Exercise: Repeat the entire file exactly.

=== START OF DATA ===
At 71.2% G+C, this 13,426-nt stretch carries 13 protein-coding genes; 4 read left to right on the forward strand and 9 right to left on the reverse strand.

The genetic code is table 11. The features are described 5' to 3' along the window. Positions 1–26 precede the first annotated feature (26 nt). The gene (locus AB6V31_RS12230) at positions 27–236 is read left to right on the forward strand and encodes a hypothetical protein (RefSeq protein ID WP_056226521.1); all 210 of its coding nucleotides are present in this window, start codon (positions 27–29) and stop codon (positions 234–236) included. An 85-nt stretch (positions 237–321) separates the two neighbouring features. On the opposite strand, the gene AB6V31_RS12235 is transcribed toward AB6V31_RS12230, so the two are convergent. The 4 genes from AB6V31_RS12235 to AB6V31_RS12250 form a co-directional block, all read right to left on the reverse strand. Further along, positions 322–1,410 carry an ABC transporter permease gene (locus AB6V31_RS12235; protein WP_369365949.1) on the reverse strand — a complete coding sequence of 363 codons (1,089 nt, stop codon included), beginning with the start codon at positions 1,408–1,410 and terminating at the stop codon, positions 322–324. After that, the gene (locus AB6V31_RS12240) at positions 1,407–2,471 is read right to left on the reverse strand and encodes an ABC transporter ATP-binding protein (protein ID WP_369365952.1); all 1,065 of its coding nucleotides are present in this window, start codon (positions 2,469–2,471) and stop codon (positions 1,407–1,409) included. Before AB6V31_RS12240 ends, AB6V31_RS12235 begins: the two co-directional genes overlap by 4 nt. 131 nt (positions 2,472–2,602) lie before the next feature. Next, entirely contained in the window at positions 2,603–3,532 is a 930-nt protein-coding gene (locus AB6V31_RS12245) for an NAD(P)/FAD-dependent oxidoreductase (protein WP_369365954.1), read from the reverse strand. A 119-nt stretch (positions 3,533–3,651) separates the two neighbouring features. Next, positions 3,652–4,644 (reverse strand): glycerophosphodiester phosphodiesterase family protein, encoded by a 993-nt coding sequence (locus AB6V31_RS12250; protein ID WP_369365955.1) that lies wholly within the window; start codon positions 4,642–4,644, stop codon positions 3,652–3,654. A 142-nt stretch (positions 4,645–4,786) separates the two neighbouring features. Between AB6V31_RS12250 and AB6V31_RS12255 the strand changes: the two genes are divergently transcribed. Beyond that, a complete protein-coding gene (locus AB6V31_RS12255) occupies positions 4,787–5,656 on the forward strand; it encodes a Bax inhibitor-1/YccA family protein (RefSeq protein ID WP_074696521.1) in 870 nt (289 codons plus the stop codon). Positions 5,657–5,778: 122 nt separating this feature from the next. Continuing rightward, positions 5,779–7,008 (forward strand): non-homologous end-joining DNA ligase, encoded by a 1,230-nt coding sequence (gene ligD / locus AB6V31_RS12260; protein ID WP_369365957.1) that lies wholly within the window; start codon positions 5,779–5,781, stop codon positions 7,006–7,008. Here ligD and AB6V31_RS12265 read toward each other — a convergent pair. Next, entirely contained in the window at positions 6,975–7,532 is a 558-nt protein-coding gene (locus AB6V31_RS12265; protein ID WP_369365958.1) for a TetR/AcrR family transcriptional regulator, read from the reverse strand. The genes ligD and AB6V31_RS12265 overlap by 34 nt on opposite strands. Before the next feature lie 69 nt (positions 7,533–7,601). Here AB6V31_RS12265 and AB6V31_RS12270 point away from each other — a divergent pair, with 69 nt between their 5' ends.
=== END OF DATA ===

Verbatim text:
At 71.2% G+C, this 13,426-nt stretch carries 13 protein-coding genes; 4 read left to right on the forward strand and 9 right to left on the reverse strand.

The genetic code is table 11. The features are described 5' to 3' along the window. Positions 1–26 precede the first annotated feature (26 nt). The gene (locus AB6V31_RS12230) at positions 27–236 is read left to right on the forward strand and encodes a hypothetical protein (RefSeq protein ID WP_056226521.1); all 210 of its coding nucleotides are present in this window, start codon (positions 27–29) and stop codon (positions 234–236) included. An 85-nt stretch (positions 237–321) separates the two neighbouring features. On the opposite strand, the gene AB6V31_RS12235 is transcribed toward AB6V31_RS12230, so the two are convergent. The 4 genes from AB6V31_RS12235 to AB6V31_RS12250 form a co-directional block, all read right to left on the reverse strand. Further along, positions 322–1,410 carry an ABC transporter permease gene (locus AB6V31_RS12235; protein WP_369365949.1) on the reverse strand — a complete coding sequence of 363 codons (1,089 nt, stop codon included), beginning with the start codon at positions 1,408–1,410 and terminating at the stop codon, positions 322–324. After that, the gene (locus AB6V31_RS12240) at positions 1,407–2,471 is read right to left on the reverse strand and encodes an ABC transporter ATP-binding protein (protein ID WP_369365952.1); all 1,065 of its coding nucleotides are present in this window, start codon (positions 2,469–2,471) and stop codon (positions 1,407–1,409) included. Before AB6V31_RS12240 ends, AB6V31_RS12235 begins: the two co-directional genes overlap by 4 nt. 131 nt (positions 2,472–2,602) lie before the next feature. Next, entirely contained in the window at positions 2,603–3,532 is a 930-nt protein-coding gene (locus AB6V31_RS12245) for an NAD(P)/FAD-dependent oxidoreductase (protein WP_369365954.1), read from the reverse strand. A 119-nt stretch (positions 3,533–3,651) separates the two neighbouring features. Next, positions 3,652–4,644 (reverse strand): glycerophosphodiester phosphodiesterase family protein, encoded by a 993-nt coding sequence (locus AB6V31_RS12250; protein ID WP_369365955.1) that lies wholly within the window; start codon positions 4,642–4,644, stop codon positions 3,652–3,654. A 142-nt stretch (positions 4,645–4,786) separates the two neighbouring features. Between AB6V31_RS12250 and AB6V31_RS12255 the strand changes: the two genes are divergently transcribed. Beyond that, a complete protein-coding gene (locus AB6V31_RS12255) occupies positions 4,787–5,656 on the forward strand; it encodes a Bax inhibitor-1/YccA family protein (RefSeq protein ID WP_074696521.1) in 870 nt (289 codons plus the stop codon). Positions 5,657–5,778: 122 nt separating this feature from the next. Continuing rightward, positions 5,779–7,008 (forward strand): non-homologous end-joining DNA ligase, encoded by a 1,230-nt coding sequence (gene ligD / locus AB6V31_RS12260; protein ID WP_369365957.1) that lies wholly within the window; start codon positions 5,779–5,781, stop codon positions 7,006–7,008. Here ligD and AB6V31_RS12265 read toward each other — a convergent pair. Next, entirely contained in the window at positions 6,975–7,532 is a 558-nt protein-coding gene (locus AB6V31_RS12265; protein ID WP_369365958.1) for a TetR/AcrR family transcriptional regulator, read from the reverse strand. The genes ligD and AB6V31_RS12265 overlap by 34 nt on opposite strands. Before the next feature lie 69 nt (positions 7,533–7,601). Here AB6V31_RS12265 and AB6V31_RS12270 point away from each other — a divergent pair, with 69 nt between their 5' ends.